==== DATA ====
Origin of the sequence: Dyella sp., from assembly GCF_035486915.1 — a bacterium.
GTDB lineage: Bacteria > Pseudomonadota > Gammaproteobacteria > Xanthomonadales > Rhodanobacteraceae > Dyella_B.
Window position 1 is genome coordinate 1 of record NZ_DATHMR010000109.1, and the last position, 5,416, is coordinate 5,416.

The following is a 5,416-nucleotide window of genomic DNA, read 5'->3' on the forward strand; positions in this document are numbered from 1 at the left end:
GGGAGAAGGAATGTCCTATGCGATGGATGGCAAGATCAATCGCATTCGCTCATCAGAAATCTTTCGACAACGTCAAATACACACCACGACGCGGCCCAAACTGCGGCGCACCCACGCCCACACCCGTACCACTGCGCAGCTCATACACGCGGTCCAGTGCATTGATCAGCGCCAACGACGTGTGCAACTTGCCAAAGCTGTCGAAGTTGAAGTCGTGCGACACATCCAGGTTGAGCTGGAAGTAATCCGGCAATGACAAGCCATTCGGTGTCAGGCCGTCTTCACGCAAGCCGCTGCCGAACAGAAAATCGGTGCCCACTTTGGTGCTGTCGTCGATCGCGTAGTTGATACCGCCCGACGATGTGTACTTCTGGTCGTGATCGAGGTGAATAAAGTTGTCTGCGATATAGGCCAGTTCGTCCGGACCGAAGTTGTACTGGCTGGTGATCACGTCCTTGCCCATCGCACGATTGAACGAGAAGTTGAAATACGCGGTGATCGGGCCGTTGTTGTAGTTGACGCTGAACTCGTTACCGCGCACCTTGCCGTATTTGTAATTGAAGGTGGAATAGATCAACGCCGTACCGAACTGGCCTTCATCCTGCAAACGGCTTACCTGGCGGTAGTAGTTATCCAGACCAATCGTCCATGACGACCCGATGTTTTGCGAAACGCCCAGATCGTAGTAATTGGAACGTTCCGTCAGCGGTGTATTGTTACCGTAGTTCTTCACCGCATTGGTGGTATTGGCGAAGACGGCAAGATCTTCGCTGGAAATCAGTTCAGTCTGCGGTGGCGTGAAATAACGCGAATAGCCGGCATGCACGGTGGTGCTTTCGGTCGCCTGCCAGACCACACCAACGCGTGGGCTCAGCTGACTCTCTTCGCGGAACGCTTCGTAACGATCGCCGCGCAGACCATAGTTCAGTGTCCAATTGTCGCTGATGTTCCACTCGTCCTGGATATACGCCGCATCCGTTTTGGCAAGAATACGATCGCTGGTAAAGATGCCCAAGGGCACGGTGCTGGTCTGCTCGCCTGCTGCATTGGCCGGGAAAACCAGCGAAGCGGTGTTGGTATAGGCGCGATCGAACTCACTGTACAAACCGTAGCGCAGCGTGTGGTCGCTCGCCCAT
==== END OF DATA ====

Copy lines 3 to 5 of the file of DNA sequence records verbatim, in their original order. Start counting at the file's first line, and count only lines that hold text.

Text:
Window position 1 is genome coordinate 1 of record NZ_DATHMR010000109.1, and the last position, 5,416, is coordinate 5,416.

The following is a 5,416-nucleotide window of genomic DNA, read 5'->3' on the forward strand; positions in this document are numbered from 1 at the left end:
GGGAGAAGGAATGTCCTATGCGATGGATGGCAAGATCAATCGCATTCGCTCATCAGAAATCTTTCGACAACGTCAAATACACACCACGACGCGGCCCAAACTGCGGCGCACCCACGCCCACACCCGTACCACTGCGCAGCTCATACACGCGGTCCAGTGCATTGATCAGCGCCAACGACGTGTGCAACTTGCCAAAGCTGTCGAAGTTGAAGTCGTGCGACACATCCAGGTTGAGCTGGAAGTAATCCGGCAATGACAAGCCATTCGGTGTCAGGCCGTCTTCACGCAAGCCGCTGCCGAACAGAAAATCGGTGCCCACTTTGGTGCTGTCGTCGATCGCGTAGTTGATACCGCCCGACGATGTGTACTTCTGGTCGTGATCGAGGTGAATAAAGTTGTCTGCGATATAGGCCAGTTCGTCCGGACCGAAGTTGTACTGGCTGGTGATCACGTCCTTGCCCATCGCACGATTGAACGAGAAGTTGAAATACGCGGTGATCGGGCCGTTGTTGTAGTTGACGCTGAACTCGTTACCGCGCACCTTGCCGTATTTGTAATTGAAGGTGGAATAGATCAACGCCGTACCGAACTGGCCTTCATCCTGCAAACGGCTTACCTGGCGGTAGTAGTTATCCAGACCAATCGTCCATGACGACCCGATGTTTTGCGAAACGCCCAGATCGTAGTAATTGGAACGTTCCGTCAGCGGTGTATTGTTACCGTAGTTCTTCACCGCATTGGTGGTATTGGCGAAGACGGCAAGATCTTCGCTGGAAATCAGTTCAGTCTGCGGTGGCGTGAAATAACGCGAATAGCCGGCATGCACGGTGGTGCTTTCGGTCGCCTGCCAGACCACACCAACGCGTGGGCTCAGCTGACTCTCTTCGCGGAACGCTTCGTAACGATCGCCGCGCAGACCATAGTTCAGTGTCCAATTGTCGCTGATGTTCCACTCGTCCTGGATATACGCCGCATCCGTTTTGGCAAGAATACGATCGCTGGTAAAGATGCCCAAGGGCACGGTGCTGGTCTGCTCGCCTGCTGCATTGGCCGGGAAAACCAGCGAAGCGGTGTTGGTATAGGCGCGATCGAACTCACTGTACAAACCGTAGCGCAGCGTGTGGTCGCTCGCCCAT